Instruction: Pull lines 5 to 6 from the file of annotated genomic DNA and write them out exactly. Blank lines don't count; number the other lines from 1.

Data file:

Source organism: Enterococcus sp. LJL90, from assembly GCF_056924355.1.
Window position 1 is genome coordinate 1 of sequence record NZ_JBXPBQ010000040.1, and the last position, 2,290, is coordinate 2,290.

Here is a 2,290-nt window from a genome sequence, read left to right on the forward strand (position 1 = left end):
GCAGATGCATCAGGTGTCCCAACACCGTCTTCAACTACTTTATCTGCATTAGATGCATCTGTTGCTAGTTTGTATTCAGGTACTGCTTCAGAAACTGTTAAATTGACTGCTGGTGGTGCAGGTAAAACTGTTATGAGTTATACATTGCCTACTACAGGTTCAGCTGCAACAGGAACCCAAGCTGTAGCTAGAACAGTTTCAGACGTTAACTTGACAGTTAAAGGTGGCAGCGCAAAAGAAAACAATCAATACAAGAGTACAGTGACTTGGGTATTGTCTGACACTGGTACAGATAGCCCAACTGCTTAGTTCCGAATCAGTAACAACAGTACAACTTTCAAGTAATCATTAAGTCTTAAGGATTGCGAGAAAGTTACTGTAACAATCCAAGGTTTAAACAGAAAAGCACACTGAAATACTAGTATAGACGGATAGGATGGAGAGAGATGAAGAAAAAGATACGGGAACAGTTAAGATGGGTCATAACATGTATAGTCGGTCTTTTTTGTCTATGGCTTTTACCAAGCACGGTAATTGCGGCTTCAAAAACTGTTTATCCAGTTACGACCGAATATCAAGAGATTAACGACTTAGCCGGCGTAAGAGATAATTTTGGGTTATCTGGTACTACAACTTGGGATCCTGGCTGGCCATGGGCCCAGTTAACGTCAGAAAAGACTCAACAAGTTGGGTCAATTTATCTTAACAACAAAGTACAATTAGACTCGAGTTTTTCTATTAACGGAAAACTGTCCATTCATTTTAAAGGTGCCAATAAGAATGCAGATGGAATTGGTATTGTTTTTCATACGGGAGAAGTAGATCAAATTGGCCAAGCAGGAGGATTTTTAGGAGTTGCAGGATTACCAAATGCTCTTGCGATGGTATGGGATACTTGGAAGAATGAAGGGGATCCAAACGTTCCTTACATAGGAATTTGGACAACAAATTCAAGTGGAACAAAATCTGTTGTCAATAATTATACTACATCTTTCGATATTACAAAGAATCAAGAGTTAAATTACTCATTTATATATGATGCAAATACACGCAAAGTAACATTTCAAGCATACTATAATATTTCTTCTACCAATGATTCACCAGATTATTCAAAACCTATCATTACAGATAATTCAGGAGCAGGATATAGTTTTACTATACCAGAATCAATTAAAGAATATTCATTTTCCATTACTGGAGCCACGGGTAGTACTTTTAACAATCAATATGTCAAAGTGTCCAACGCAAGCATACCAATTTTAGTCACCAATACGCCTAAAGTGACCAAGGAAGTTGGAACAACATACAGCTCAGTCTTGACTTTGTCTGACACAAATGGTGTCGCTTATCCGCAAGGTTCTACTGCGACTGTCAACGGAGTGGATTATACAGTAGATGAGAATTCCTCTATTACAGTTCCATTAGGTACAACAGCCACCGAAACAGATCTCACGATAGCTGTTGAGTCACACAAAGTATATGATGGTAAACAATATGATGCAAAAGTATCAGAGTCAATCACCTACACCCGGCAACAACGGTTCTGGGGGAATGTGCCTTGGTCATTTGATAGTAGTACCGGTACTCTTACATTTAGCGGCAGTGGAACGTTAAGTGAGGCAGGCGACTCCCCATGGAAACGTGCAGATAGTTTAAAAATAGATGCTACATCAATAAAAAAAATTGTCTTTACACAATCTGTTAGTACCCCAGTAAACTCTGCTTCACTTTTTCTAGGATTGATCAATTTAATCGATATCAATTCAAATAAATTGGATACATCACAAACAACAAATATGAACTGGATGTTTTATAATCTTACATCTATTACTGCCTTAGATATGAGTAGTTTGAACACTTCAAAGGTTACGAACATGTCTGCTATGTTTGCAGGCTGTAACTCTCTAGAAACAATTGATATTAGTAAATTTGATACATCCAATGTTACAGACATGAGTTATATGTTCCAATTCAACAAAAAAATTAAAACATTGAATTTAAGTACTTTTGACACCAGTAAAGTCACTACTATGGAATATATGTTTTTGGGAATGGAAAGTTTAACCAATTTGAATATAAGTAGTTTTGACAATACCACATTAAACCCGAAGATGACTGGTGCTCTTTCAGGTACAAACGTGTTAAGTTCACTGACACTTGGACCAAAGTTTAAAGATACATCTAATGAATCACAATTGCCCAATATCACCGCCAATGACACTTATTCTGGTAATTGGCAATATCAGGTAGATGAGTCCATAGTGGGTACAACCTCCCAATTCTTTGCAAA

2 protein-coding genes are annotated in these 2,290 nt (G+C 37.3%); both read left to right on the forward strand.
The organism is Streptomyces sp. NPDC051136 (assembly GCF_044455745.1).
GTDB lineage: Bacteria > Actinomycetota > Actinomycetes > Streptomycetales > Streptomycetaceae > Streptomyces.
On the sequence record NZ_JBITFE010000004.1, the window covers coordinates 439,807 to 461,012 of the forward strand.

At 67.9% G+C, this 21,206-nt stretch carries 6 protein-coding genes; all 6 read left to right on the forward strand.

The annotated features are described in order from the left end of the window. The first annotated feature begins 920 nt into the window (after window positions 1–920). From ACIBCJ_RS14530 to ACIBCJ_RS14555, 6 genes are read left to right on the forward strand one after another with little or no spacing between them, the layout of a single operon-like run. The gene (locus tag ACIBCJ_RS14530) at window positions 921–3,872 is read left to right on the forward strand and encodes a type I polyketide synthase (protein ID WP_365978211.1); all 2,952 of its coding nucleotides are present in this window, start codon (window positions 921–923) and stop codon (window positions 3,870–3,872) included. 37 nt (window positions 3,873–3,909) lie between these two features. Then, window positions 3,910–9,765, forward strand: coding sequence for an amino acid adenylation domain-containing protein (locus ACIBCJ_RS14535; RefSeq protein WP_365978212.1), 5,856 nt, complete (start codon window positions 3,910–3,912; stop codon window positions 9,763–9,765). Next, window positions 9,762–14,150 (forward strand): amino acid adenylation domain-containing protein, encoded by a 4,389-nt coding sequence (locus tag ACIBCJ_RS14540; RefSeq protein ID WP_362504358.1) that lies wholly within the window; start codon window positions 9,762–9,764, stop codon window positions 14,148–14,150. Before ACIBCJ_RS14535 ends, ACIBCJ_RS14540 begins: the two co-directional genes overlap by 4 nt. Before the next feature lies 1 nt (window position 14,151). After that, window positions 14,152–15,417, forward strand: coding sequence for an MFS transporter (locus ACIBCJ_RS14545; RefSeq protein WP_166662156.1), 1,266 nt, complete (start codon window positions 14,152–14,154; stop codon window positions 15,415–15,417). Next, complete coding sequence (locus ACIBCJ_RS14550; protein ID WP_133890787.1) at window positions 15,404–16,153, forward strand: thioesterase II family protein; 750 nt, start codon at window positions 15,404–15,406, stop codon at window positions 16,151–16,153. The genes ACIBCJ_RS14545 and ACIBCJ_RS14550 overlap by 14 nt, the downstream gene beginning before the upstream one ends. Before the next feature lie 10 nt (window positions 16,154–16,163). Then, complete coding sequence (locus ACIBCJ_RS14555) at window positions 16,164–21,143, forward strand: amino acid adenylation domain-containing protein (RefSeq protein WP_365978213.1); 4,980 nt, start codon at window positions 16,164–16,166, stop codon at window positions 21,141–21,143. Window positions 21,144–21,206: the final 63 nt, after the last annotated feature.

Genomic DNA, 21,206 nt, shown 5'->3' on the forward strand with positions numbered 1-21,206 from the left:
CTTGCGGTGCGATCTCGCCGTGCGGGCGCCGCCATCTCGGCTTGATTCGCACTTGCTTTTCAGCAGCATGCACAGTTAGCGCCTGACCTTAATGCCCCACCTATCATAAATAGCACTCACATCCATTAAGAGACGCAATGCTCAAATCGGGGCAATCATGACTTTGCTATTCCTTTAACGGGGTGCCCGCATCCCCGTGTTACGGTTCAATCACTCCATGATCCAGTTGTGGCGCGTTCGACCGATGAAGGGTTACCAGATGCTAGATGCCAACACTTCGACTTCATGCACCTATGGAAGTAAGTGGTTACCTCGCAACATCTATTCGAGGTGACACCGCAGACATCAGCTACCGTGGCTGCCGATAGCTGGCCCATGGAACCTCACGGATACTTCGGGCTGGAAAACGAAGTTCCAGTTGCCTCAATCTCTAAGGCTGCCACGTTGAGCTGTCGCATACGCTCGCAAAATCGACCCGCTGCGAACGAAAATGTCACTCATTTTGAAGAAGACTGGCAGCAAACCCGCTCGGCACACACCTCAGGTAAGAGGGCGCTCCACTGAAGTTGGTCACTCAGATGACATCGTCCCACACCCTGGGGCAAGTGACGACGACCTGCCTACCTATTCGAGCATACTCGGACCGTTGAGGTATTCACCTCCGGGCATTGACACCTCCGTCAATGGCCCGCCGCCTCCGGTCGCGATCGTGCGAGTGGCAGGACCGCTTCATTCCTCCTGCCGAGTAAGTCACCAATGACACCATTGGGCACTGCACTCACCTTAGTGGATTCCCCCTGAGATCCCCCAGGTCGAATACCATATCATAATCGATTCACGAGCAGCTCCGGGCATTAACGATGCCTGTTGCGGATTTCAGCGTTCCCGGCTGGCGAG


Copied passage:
2 protein-coding genes are annotated in these 2,290 nt (G+C 37.3%); both read left to right on the forward strand.
The organism is Streptomyces sp. NPDC051136 (assembly GCF_044455745.1).